A district judge said on Friday that defendants in Jan. 6 cases who push the conspiracy theory that the election was stolen are inciting threats to judges presiding over insurrection cases.
D.C. District Judge Reggie B. Walton said that he and other judges involved in Jan. 6 trials “are getting all kinds of threats and hostile phone calls” from people who “buy in on this proposition … that somehow the election was fraudulent,” according to CNN.
Walton was speaking at the sentencing hearing of Lori and Thomas Vinson, a husband and wife from Kentucky who entered the Capitol during the attack. They were caught when multiple people identified the couple in photos and videos from Jan. 6 and sent the FBI screenshots of Lori’s Facebook posts, which included selfies she took inside the Capitol. Lori claimed in a Facebook comment that she was one of the first 100 Trump supporters to gain entry into the building, according to the criminal complaint.
But Lori didn’t just post about Jan. 6 on social media. She also appeared in television interviews bragging about her involvement. “I hope [Jan. 6] is something I remember and say ‘I’m glad I was a part of that’ 30 years from now,” Vinson told a local news station in Evansville, Ind. She added that she was “not sorry” for what she did and “would do it again tomorrow.”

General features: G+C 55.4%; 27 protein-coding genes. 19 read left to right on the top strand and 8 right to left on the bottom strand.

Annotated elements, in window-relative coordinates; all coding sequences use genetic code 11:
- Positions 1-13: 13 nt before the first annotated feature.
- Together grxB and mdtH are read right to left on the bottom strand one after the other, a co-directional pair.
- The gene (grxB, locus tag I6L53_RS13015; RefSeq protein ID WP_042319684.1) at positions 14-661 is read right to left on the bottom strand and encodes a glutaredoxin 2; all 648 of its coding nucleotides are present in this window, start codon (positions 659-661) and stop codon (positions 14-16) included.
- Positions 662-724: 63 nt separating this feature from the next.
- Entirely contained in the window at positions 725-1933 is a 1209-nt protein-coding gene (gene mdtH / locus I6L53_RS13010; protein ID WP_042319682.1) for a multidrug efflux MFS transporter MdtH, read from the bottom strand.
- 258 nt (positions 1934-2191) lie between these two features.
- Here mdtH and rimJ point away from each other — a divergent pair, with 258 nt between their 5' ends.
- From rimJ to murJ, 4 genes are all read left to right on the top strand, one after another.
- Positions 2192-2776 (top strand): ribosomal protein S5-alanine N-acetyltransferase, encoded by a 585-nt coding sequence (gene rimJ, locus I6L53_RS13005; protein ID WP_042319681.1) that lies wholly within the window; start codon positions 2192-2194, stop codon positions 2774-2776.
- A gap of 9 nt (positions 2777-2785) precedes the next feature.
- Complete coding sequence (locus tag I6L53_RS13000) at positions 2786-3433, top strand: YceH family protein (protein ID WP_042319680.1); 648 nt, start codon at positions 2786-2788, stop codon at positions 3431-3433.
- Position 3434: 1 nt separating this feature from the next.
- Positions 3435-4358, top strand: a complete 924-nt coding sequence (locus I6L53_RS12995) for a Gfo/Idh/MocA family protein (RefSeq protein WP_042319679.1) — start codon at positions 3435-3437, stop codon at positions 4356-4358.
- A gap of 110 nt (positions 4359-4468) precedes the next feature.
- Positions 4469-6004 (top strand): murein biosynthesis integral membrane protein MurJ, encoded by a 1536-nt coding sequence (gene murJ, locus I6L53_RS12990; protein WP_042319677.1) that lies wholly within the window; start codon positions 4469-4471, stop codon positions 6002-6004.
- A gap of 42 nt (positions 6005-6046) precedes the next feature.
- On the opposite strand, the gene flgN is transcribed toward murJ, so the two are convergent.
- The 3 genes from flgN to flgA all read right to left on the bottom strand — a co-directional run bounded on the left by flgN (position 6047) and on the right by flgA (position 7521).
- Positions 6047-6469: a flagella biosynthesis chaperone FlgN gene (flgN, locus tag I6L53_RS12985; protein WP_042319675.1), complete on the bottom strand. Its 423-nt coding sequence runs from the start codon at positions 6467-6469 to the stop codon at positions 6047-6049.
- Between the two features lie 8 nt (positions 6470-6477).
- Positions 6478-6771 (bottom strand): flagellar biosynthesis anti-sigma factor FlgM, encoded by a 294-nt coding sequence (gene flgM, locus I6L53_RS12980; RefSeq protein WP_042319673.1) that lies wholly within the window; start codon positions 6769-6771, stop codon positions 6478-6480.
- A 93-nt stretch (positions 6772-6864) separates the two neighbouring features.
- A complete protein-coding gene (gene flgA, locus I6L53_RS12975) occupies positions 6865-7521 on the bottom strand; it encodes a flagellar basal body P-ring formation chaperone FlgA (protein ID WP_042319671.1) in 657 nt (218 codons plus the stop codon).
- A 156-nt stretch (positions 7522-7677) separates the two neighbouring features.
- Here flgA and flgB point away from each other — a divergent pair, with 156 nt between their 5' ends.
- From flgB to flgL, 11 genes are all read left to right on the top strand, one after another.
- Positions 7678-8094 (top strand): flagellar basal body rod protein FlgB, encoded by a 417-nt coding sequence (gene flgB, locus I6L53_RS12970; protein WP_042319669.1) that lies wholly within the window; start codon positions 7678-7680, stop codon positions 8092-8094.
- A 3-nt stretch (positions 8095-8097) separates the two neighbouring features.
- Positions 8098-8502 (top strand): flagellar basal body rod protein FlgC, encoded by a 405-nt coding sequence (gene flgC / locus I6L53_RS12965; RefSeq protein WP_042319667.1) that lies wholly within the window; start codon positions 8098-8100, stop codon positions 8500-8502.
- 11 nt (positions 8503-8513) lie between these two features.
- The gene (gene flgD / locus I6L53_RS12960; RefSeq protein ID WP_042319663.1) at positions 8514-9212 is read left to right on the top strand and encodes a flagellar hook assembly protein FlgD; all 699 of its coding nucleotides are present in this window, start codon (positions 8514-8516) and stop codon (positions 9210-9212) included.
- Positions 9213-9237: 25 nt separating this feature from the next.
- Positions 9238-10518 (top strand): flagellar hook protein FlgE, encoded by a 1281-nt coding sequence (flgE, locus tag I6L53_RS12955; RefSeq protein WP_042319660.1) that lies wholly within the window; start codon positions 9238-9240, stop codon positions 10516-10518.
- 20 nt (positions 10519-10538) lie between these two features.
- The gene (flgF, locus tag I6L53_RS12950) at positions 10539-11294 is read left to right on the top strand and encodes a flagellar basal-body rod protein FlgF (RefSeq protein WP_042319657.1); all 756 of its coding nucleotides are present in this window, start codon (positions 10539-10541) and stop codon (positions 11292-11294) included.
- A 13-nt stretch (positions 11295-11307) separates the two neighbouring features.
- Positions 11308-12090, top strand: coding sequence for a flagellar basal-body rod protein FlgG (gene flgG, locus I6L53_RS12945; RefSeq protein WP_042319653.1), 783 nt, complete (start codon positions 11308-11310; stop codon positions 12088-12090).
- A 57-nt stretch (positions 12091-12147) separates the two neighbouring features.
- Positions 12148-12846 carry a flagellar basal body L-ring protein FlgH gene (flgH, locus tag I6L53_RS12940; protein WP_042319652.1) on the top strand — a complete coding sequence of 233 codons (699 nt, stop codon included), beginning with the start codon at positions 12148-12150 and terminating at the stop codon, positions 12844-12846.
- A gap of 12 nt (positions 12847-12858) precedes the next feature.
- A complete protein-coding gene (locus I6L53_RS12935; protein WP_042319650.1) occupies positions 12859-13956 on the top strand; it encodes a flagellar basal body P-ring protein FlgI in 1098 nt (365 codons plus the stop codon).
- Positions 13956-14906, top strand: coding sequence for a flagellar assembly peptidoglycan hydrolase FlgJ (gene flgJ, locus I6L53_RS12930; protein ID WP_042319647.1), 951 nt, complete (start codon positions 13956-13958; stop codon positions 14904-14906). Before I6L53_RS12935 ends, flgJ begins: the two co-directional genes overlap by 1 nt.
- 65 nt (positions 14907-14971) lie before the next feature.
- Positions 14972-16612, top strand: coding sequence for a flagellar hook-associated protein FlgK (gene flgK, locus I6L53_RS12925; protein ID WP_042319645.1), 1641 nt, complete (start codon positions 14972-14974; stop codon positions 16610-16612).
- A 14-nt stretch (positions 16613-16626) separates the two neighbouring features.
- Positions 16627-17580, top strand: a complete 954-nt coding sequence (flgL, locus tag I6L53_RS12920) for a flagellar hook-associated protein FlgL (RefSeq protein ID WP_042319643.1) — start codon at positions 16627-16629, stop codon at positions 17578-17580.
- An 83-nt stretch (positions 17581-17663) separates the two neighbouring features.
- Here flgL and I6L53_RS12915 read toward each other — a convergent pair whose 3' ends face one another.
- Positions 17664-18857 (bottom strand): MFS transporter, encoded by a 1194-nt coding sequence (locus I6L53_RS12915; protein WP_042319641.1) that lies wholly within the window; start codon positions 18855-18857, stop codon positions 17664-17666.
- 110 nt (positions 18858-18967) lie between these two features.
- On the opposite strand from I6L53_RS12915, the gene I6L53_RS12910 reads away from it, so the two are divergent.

Walton was not amused. “It bothers me that she would try to associate herself with that type of violence … and then she goes on television on two occasions and is proud of what she did, and says she would do it again,” he said.
The judge continued: “I know that these types of comments have an impact. As judges, we’re getting all kinds of threats and hostile phone calls when we have [Jan. 6] cases before us, because there are unfortunately other people out there who buy in on this proposition, even though there was no proof, that somehow the election was fraudulent.”
Both Lori and Thomas Vinson pleaded guilty to a class B misdemeanor, one count of parading, demonstrating, or picketing inside a Capitol building. Walton explained that he decided not to imprison Lori as prosecutors had requested because of “additional costs imposed on taxpayers when somebody is detained.” Instead, the judge sentenced them to five years probation. Each must also pay a $5,000 fine and $500 in restitution, in addition to performing 120 hours of community service.
“What concerns me is that both of you were gullible enough that, based upon statements being made for which there was no proof to support the allegation [that the election was stolen], you all bought in on it — hook, line and sinker,” Walton told the Vinsons, according to The Louisville Courrier-Journal. “Took your money to come all the way up here to D.C. and then let yourselves get involved in a mob situation that should be an embarrassment to anybody in this country.”